The following column is the opinion and analysis of the writer.

As a former state senator and 20-year veteran of the U.S. Army, I understand what it means to serve this country. Throughout my military career —particularly during my time in combat as a Green Beret during Desert Storm, Afghanistan and Iraq — I’ve had the honor and privilege of serving with some of the bravest men and women I’ve ever met.

After witnessing firsthand how selflessly our troops serve and the sacrifices they make, I firmly believe that we, as a nation, owe it to our veterans to provide the highest quality care possible. That is why recent discussions surrounding health care in America have me concerned. The idea put forth by many presidential candidates and other national figures that our country would be better off under a government-run health care system is misguided at best and outright dangerous at worst.

Veterans, in particular, have an entirely unique set of health care needs compared to others, ranging from the physical impacts of war — including wound pain, amputations and hazardous materials exposure — to mental health issues, such as post-traumatic stress disorder, substance abuse, and higher rates of suicide, just to name a few.

There’s simply no way that a one-size-fits-all health insurance system—as would be the case under “Medicare for All,” a public option, or single payer — could meet the varying, complex needs facing America’s veterans today.

Many returning veterans are fortunate to have the Department of Veterans Affairs (VA) as a health care resource. However, this system does not include all veterans, as many do not meet all eligibility factors. That is why many veterans rely on accessing health care coverage through their employer-sponsored plans. I have TRICARE, which is the military health care insurance, but because I’m retired and not on active duty, I have to buy supplemental insurance (similar to Medicare supplemental insurance) and have co-pays. Here in Arizona, fewer than one-third of veterans access health care through the VA system.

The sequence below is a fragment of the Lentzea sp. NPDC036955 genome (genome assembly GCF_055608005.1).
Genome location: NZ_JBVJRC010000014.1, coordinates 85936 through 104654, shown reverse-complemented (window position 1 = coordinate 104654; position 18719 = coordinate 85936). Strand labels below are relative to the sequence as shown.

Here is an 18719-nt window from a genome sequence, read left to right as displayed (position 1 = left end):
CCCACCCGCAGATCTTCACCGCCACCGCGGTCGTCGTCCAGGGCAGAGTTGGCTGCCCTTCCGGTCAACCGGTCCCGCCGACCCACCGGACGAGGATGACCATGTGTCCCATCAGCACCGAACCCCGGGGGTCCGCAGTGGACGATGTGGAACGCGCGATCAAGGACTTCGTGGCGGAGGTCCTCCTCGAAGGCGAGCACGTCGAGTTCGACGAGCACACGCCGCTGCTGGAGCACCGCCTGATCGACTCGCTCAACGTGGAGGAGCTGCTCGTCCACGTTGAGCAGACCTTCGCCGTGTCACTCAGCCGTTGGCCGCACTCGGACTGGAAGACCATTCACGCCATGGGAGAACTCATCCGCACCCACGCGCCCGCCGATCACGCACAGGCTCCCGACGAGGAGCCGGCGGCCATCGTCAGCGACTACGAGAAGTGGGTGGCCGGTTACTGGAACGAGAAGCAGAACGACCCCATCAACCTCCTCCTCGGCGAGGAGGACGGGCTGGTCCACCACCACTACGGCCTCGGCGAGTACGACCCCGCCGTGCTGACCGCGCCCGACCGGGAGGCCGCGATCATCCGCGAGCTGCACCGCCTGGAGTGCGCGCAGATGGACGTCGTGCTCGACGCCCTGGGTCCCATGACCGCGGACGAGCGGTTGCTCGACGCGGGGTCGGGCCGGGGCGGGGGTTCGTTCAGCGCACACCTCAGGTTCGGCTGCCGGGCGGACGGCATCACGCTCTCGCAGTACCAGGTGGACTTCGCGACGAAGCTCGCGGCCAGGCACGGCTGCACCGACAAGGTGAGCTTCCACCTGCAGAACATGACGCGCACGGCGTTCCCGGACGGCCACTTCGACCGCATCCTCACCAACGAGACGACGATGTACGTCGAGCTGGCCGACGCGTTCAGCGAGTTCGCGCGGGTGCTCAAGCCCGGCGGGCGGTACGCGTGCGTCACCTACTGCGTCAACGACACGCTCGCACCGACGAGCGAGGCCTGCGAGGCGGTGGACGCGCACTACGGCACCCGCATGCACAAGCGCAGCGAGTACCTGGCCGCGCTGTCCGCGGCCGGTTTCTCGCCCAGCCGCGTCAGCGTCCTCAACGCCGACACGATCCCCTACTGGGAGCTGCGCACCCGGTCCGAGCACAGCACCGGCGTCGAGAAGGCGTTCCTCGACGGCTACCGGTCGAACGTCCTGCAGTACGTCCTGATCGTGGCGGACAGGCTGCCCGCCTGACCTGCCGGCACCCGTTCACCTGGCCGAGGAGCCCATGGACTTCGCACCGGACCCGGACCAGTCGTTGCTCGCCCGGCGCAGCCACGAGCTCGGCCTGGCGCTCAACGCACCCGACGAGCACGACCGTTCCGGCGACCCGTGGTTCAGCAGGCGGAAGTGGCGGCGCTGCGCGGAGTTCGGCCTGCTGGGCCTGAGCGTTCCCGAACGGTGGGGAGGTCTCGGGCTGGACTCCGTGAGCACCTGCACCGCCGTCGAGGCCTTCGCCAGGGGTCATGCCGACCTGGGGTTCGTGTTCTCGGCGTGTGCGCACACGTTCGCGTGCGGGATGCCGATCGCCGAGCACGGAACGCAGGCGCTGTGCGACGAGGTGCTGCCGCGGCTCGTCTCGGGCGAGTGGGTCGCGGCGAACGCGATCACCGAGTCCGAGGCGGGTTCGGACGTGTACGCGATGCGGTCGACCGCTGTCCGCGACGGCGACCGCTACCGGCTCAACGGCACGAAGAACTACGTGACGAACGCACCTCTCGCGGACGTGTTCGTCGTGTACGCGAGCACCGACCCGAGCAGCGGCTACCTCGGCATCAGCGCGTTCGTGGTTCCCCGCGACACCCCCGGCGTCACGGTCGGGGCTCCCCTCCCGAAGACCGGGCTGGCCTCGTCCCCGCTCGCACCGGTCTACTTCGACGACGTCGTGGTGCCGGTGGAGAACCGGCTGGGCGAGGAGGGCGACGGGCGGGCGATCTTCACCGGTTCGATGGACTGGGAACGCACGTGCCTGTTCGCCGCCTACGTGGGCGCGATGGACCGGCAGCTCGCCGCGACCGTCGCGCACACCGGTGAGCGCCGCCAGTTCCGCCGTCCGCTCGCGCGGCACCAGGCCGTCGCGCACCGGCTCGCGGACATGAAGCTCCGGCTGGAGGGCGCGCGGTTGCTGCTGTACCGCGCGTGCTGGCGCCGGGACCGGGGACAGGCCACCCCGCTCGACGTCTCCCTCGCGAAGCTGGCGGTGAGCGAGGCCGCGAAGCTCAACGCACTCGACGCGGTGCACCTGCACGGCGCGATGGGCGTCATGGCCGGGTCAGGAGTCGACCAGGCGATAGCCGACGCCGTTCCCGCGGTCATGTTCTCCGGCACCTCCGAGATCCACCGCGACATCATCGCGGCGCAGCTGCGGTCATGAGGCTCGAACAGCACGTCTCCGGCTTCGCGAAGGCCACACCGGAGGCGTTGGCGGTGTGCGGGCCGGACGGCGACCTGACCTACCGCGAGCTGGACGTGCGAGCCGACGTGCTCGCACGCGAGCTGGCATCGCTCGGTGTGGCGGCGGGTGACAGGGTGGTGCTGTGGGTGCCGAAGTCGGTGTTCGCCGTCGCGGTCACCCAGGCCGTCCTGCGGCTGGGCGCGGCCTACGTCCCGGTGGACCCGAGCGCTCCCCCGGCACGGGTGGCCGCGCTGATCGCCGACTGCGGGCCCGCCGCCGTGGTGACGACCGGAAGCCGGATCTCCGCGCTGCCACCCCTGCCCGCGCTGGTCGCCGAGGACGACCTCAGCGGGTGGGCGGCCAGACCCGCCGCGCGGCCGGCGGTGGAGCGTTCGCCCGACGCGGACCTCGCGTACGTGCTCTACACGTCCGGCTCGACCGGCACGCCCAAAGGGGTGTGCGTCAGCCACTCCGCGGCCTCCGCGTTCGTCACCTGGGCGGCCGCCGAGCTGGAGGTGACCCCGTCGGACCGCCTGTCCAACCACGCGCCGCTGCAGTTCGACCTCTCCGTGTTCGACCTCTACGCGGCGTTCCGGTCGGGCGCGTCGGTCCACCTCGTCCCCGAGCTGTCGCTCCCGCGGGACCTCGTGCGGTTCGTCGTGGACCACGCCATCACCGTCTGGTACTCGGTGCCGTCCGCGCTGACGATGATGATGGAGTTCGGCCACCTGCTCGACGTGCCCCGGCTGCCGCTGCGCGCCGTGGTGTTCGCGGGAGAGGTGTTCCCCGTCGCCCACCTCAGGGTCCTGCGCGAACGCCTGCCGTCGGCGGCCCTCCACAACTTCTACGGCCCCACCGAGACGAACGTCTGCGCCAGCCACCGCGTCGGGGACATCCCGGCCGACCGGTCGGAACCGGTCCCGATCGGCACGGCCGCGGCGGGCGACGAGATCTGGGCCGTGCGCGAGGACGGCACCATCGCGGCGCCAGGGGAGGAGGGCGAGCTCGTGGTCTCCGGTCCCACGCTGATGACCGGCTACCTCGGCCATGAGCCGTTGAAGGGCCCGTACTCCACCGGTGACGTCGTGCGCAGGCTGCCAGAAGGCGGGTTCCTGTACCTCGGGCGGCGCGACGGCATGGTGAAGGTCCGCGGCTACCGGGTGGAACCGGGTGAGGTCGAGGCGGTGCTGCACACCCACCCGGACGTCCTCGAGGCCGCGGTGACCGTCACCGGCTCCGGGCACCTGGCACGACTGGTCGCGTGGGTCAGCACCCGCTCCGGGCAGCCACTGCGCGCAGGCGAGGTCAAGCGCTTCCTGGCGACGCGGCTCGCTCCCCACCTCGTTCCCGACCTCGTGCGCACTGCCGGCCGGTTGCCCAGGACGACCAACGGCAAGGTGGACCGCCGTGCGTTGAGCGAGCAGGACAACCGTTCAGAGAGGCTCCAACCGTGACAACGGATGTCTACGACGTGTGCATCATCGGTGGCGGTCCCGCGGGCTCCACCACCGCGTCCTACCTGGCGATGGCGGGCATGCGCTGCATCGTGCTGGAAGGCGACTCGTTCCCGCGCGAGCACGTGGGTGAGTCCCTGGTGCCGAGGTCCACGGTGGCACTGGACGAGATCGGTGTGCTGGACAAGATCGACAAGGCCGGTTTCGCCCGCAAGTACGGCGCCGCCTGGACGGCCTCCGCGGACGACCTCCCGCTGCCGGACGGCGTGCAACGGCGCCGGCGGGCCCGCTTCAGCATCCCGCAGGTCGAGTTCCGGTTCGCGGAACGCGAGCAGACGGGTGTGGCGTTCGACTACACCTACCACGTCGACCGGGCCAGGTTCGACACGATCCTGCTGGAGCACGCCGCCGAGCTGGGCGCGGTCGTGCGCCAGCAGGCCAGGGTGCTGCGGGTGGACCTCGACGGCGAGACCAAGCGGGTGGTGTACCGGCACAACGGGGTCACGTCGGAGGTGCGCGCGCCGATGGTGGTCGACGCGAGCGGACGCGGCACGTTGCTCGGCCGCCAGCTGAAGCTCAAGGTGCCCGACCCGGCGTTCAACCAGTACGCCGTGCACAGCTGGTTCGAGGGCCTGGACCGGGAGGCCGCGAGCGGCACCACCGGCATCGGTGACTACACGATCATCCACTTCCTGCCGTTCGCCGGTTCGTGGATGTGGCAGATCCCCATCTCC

A recent study found that a public option proposal, which is essentially just a road to Medicare for All, would put roughly 55% of America’s rural hospitals “at grave risk,” including many here in Arizona. Threatening access to our nation’s rural hospitals would put many veterans at risk, particularly those who seek care outside of the VA system, which is the majority of them.

As access declines, costs and wait times will rise — and these are already major hurdles veterans face when trying to get care they need. Moreover, veterans could end up paying even more under the tax hikes that would be required to finance such a massive government program that some predict would cost more than $30 trillion over the first decade alone.

Given the already higher medical costs with which veterans must contend, it is simply unfair to push more economic burdens on the backs of the men and women who have so honorably served our country. The sad fact of the matter is more than 37,000 veterans across the country experienced homelessness last year. Forcing more veterans closer to the brink of economic ruin through higher taxes or increases in their private premiums would only serve to make this problem significantly worse.

Regardless of what politicians call it — any top-down, government-run health care insurance system would threaten access, quality, and affordability for all Americans. These impacts would just be felt more acutely by our nation’s veterans. That is hardly the thanks we should give to those who have put their lives on the line to protect the freedoms we all enjoy as Americans.

As the presidential election season continues to heat up, candidates and lawmakers alike should remain focused on strengthening health care in America, not undermining it by scrapping a system that has taken years to build in favor of one that will deliver lower-quality care, reduced access, and longer wait times — all at higher cost. Our veterans deserve better than that.

Frank Antenori, a Republican, served in the Arizona Legislature from 2008 to 2013.